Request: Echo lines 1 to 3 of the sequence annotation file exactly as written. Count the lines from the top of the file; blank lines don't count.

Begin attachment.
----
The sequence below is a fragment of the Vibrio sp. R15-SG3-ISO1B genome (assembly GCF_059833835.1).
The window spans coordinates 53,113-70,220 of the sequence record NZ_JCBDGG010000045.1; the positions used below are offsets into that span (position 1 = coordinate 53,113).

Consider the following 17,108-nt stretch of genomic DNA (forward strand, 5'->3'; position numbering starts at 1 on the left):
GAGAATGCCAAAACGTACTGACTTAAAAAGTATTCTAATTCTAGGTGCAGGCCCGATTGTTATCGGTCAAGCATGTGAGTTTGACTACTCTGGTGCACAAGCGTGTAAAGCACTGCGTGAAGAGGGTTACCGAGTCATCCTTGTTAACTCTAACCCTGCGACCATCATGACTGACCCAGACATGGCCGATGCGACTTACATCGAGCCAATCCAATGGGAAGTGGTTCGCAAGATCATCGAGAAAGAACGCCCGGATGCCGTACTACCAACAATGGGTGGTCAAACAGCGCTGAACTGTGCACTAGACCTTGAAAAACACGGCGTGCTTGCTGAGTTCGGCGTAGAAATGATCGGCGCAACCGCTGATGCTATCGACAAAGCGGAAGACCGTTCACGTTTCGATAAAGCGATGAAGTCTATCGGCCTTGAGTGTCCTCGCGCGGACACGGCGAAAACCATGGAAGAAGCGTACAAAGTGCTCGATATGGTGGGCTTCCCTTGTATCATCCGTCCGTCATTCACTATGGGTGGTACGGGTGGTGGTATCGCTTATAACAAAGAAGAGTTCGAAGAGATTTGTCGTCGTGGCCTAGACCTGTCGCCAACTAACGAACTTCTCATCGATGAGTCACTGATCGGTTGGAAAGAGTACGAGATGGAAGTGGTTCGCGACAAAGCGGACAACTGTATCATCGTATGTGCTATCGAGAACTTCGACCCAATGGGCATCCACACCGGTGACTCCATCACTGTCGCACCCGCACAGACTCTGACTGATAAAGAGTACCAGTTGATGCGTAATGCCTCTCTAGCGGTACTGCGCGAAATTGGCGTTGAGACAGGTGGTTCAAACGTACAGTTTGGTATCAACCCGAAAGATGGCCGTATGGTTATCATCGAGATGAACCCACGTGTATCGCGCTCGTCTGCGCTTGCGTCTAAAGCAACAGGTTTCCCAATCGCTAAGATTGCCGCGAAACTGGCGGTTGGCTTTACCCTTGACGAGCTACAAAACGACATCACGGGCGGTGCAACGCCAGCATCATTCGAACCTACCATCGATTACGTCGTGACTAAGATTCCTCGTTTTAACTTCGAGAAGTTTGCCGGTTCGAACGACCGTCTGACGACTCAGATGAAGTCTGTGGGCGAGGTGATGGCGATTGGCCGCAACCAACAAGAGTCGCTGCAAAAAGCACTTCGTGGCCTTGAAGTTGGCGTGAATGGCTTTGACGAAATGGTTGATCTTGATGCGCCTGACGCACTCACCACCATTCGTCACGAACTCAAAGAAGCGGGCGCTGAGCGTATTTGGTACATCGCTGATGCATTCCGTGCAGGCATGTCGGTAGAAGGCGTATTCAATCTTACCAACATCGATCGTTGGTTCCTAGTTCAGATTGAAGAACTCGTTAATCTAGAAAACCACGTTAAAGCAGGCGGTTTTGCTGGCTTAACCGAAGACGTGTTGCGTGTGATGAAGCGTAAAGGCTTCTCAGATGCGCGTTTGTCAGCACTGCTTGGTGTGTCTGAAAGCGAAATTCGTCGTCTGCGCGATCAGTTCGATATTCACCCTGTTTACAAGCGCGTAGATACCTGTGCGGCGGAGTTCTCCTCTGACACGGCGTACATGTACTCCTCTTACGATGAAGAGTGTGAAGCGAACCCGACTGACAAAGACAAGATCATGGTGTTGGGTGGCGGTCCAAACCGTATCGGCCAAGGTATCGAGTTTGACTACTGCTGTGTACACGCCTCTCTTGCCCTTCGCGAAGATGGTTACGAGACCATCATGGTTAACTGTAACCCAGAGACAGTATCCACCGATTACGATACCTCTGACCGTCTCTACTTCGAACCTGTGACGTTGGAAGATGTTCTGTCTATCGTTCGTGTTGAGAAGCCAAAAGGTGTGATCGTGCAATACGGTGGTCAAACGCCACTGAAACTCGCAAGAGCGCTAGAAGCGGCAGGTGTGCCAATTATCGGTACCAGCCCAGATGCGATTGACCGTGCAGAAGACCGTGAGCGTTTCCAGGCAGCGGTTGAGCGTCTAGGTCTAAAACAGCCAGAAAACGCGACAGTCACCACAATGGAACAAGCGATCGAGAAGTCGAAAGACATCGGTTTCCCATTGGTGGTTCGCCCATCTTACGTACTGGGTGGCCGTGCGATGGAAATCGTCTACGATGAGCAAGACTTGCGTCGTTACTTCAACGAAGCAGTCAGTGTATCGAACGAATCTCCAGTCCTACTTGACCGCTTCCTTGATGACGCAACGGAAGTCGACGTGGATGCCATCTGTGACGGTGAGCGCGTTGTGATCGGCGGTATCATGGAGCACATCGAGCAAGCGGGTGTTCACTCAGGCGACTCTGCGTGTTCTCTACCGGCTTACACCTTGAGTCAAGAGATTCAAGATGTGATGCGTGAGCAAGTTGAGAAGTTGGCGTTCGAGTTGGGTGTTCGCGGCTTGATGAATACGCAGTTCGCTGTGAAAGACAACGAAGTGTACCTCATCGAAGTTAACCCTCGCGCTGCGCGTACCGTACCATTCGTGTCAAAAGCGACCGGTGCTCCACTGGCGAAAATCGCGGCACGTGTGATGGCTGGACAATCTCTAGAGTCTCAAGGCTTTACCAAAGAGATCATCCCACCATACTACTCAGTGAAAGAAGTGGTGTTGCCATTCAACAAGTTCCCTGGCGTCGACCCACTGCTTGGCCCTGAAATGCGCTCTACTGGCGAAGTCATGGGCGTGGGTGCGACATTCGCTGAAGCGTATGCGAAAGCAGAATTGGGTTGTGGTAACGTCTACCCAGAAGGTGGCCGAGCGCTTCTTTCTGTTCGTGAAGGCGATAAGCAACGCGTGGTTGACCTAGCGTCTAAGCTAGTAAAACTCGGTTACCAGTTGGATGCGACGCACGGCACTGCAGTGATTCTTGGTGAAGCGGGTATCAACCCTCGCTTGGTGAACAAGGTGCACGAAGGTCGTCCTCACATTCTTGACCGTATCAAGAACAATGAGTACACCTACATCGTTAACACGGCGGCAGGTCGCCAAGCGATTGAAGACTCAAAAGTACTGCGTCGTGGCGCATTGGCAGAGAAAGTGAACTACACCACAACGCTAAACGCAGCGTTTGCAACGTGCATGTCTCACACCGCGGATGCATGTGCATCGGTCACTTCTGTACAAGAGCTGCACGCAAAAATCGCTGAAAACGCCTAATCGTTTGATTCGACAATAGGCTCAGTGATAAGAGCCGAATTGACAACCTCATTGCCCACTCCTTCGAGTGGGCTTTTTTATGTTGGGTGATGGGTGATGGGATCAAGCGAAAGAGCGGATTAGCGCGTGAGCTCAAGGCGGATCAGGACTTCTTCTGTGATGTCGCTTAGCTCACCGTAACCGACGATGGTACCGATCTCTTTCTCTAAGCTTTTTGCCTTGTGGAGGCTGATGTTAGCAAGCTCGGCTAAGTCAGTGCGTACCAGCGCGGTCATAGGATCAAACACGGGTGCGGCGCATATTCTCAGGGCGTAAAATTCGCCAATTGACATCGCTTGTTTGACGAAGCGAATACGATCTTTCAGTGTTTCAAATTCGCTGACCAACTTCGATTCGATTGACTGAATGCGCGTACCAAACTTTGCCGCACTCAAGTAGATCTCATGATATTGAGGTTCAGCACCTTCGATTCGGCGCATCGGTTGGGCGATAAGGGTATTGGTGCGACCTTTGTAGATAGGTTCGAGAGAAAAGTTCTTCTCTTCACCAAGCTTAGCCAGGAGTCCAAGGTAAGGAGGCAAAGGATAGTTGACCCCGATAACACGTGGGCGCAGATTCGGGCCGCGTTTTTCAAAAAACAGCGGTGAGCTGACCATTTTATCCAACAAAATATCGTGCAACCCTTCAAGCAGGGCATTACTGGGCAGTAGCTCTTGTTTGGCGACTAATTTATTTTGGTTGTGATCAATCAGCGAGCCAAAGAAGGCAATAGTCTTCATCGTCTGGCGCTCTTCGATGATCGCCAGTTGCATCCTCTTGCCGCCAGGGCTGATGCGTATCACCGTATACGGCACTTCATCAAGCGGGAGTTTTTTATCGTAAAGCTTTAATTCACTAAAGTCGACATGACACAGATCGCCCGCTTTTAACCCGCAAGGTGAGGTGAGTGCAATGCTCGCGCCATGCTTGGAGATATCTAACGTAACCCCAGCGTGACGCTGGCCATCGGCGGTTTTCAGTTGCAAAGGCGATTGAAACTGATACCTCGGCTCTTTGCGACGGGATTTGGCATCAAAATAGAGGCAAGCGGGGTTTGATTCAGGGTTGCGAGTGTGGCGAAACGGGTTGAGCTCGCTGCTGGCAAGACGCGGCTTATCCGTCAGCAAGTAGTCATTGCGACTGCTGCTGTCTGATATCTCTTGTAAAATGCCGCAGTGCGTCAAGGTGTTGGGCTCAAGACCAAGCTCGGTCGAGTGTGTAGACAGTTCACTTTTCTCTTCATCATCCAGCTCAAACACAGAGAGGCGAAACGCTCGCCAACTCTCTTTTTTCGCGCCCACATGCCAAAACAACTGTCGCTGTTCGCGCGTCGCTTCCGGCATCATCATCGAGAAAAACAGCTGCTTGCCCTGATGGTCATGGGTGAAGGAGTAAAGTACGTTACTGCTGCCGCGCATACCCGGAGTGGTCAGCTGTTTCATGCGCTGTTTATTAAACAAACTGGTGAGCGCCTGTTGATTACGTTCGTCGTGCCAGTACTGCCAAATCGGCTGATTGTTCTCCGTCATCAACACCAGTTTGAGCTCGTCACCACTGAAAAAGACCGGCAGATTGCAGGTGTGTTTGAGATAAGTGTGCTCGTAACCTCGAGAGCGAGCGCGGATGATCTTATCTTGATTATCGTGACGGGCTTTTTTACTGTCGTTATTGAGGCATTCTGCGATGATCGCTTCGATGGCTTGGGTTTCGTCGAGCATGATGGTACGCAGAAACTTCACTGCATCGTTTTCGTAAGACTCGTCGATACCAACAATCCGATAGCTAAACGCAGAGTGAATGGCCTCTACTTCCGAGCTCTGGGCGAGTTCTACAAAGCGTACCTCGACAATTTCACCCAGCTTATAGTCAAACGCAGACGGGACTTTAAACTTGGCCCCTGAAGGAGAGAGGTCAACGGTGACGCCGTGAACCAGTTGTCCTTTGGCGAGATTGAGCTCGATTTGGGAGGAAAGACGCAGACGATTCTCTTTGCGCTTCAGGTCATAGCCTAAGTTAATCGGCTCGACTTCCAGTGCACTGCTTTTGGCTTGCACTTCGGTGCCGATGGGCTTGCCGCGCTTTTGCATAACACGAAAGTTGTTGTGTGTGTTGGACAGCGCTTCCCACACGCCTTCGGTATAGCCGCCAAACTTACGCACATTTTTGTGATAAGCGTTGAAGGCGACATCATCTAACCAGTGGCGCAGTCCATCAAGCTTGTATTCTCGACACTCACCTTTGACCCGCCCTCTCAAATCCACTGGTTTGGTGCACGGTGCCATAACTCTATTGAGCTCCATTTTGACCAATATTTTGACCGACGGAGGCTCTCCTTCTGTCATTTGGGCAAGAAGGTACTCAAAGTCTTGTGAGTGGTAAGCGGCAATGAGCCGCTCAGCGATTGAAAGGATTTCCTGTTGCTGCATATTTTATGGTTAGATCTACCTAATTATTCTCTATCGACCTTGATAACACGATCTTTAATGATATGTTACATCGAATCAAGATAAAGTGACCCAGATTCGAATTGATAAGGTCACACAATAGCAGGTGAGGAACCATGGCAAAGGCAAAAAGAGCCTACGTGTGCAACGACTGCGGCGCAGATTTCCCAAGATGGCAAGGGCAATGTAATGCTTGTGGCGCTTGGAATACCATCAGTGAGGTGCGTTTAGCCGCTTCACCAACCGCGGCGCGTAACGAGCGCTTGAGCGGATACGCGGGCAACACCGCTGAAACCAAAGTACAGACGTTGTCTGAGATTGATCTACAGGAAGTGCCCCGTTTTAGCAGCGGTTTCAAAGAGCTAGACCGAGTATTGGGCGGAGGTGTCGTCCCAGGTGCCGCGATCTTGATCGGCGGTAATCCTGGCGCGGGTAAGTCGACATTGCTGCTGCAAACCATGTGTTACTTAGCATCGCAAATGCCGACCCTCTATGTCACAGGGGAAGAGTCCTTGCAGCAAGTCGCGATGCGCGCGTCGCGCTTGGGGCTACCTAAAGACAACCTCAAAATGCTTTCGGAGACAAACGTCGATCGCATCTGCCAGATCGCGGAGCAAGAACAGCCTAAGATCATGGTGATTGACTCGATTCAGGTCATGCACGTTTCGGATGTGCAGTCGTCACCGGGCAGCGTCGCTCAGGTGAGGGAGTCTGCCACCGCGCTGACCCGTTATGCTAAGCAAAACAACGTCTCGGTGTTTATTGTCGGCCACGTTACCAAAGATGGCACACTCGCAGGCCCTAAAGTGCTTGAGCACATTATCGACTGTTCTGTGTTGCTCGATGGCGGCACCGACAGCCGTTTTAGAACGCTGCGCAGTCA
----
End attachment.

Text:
The sequence below is a fragment of the Vibrio sp. R15-SG3-ISO1B genome (assembly GCF_059833835.1).
The window spans coordinates 53,113-70,220 of the sequence record NZ_JCBDGG010000045.1; the positions used below are offsets into that span (position 1 = coordinate 53,113).

Consider the following 17,108-nt stretch of genomic DNA (forward strand, 5'->3'; position numbering starts at 1 on the left):